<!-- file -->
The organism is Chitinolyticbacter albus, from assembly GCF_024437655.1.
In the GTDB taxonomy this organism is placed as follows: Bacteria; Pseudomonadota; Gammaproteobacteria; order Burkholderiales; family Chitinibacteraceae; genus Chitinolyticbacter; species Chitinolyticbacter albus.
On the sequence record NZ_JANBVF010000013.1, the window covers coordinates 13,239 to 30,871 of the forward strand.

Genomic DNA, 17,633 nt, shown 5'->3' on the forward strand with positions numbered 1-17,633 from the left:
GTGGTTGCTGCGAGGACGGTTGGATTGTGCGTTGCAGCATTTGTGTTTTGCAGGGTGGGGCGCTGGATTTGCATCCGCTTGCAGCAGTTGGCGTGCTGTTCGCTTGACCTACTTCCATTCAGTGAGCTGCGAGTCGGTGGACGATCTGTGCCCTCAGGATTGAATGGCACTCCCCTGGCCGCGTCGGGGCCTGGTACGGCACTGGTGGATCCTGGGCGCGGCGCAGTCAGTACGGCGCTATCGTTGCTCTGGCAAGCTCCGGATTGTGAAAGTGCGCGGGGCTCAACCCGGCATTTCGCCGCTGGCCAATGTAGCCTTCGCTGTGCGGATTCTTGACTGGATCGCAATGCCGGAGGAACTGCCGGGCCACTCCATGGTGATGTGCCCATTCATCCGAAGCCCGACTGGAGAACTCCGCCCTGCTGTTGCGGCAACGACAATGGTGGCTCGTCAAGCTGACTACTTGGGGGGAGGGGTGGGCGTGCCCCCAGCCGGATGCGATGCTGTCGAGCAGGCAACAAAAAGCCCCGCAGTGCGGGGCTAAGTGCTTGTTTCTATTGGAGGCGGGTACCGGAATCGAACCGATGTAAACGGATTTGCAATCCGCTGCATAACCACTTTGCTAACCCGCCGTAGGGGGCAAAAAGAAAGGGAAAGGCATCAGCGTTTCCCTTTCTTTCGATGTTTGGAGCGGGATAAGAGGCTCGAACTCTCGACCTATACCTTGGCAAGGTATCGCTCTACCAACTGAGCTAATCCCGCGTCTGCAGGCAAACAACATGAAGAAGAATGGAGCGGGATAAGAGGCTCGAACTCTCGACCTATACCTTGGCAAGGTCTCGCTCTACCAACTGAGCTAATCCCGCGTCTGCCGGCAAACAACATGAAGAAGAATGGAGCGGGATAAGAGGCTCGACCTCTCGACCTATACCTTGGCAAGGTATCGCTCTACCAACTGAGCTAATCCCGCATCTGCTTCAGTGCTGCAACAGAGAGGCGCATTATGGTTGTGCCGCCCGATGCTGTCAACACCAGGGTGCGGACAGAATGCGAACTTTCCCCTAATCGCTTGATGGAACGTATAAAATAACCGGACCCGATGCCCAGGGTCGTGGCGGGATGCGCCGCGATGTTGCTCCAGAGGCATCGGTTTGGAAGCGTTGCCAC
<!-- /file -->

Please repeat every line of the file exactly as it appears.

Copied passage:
The organism is Chitinolyticbacter albus, from assembly GCF_024437655.1.
In the GTDB taxonomy this organism is placed as follows: Bacteria; Pseudomonadota; Gammaproteobacteria; order Burkholderiales; family Chitinibacteraceae; genus Chitinolyticbacter; species Chitinolyticbacter albus.
On the sequence record NZ_JANBVF010000013.1, the window covers coordinates 13,239 to 30,871 of the forward strand.

Genomic DNA, 17,633 nt, shown 5'->3' on the forward strand with positions numbered 1-17,633 from the left:
GTGGTTGCTGCGAGGACGGTTGGATTGTGCGTTGCAGCATTTGTGTTTTGCAGGGTGGGGCGCTGGATTTGCATCCGCTTGCAGCAGTTGGCGTGCTGTTCGCTTGACCTACTTCCATTCAGTGAGCTGCGAGTCGGTGGACGATCTGTGCCCTCAGGATTGAATGGCACTCCCCTGGCCGCGTCGGGGCCTGGTACGGCACTGGTGGATCCTGGGCGCGGCGCAGTCAGTACGGCGCTATCGTTGCTCTGGCAAGCTCCGGATTGTGAAAGTGCGCGGGGCTCAACCCGGCATTTCGCCGCTGGCCAATGTAGCCTTCGCTGTGCGGATTCTTGACTGGATCGCAATGCCGGAGGAACTGCCGGGCCACTCCATGGTGATGTGCCCATTCATCCGAAGCCCGACTGGAGAACTCCGCCCTGCTGTTGCGGCAACGACAATGGTGGCTCGTCAAGCTGACTACTTGGGGGGAGGGGTGGGCGTGCCCCCAGCCGGATGCGATGCTGTCGAGCAGGCAACAAAAAGCCCCGCAGTGCGGGGCTAAGTGCTTGTTTCTATTGGAGGCGGGTACCGGAATCGAACCGATGTAAACGGATTTGCAATCCGCTGCATAACCACTTTGCTAACCCGCCGTAGGGGGCAAAAAGAAAGGGAAAGGCATCAGCGTTTCCCTTTCTTTCGATGTTTGGAGCGGGATAAGAGGCTCGAACTCTCGACCTATACCTTGGCAAGGTATCGCTCTACCAACTGAGCTAATCCCGCGTCTGCAGGCAAACAACATGAAGAAGAATGGAGCGGGATAAGAGGCTCGAACTCTCGACCTATACCTTGGCAAGGTCTCGCTCTACCAACTGAGCTAATCCCGCGTCTGCCGGCAAACAACATGAAGAAGAATGGAGCGGGATAAGAGGCTCGACCTCTCGACCTATACCTTGGCAAGGTATCGCTCTACCAACTGAGCTAATCCCGCATCTGCTTCAGTGCTGCAACAGAGAGGCGCATTATGGTTGTGCCGCCCGATGCTGTCAACACCAGGGTGCGGACAGAATGCGAACTTTCCCCTAATCGCTTGATGGAACGTATAAAATAACCGGACCCGATGCCCAGGGTCGTGGCGGGATGCGCCGCGATGTTGCTCCAGAGGCATCGGTTTGGAAGCGTTGCCAC